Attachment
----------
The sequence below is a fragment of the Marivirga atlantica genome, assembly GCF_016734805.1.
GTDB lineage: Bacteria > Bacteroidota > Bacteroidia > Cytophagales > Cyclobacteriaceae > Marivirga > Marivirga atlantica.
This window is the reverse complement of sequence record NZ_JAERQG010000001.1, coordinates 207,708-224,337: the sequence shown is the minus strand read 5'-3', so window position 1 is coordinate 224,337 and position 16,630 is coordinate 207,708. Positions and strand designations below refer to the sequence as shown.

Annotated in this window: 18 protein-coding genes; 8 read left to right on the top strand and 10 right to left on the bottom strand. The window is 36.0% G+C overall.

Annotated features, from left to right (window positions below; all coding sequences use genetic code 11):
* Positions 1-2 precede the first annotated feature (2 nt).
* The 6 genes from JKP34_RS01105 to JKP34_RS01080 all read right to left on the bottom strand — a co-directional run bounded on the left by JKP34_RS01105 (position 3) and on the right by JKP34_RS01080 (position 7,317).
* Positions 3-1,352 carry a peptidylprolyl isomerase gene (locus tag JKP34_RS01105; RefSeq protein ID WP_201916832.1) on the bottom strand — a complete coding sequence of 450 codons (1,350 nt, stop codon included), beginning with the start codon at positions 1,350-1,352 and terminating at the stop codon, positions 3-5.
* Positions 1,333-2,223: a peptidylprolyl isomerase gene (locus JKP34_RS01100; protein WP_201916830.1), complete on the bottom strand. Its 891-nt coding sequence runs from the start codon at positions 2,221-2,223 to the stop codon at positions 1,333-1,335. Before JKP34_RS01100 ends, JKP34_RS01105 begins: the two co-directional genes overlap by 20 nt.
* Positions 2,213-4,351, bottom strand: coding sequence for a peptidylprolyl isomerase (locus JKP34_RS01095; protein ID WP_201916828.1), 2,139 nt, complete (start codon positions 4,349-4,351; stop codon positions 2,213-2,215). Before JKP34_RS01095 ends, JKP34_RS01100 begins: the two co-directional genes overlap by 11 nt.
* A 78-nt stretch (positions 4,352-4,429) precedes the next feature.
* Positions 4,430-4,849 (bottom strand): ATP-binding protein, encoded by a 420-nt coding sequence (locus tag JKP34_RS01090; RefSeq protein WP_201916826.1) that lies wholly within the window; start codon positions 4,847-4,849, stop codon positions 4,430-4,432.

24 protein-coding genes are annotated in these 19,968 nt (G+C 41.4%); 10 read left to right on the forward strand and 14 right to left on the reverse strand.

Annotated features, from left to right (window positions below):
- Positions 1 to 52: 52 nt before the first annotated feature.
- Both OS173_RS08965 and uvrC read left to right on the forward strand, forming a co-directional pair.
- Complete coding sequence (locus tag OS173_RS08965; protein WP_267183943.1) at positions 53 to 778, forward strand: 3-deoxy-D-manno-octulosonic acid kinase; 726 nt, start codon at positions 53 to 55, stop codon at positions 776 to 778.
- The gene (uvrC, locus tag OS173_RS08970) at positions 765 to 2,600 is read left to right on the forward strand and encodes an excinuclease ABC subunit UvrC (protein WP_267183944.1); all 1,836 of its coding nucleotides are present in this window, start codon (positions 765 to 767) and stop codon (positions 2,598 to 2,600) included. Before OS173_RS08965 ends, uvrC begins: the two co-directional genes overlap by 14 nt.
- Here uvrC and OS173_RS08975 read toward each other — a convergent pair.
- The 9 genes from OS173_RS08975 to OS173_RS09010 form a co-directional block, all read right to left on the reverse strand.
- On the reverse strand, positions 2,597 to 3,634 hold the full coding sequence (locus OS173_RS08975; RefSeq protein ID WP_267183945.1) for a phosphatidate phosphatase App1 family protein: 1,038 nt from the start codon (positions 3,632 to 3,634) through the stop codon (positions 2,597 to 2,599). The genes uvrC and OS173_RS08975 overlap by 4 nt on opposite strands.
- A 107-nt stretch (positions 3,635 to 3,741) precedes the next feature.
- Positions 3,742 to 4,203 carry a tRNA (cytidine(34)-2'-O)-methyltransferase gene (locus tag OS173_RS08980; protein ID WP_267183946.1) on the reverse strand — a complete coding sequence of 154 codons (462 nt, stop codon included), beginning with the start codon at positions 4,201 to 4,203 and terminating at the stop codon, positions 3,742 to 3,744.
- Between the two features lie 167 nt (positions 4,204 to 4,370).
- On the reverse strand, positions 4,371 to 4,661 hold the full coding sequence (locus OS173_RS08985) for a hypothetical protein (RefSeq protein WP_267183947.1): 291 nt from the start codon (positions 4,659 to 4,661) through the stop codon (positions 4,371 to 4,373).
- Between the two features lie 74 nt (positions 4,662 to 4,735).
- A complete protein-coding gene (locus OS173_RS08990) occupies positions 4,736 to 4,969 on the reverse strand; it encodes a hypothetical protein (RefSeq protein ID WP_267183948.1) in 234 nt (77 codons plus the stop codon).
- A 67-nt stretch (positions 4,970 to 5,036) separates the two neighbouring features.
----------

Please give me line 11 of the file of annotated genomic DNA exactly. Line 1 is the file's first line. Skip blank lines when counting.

* A 78-nt stretch (positions 4,352-4,429) precedes the next feature.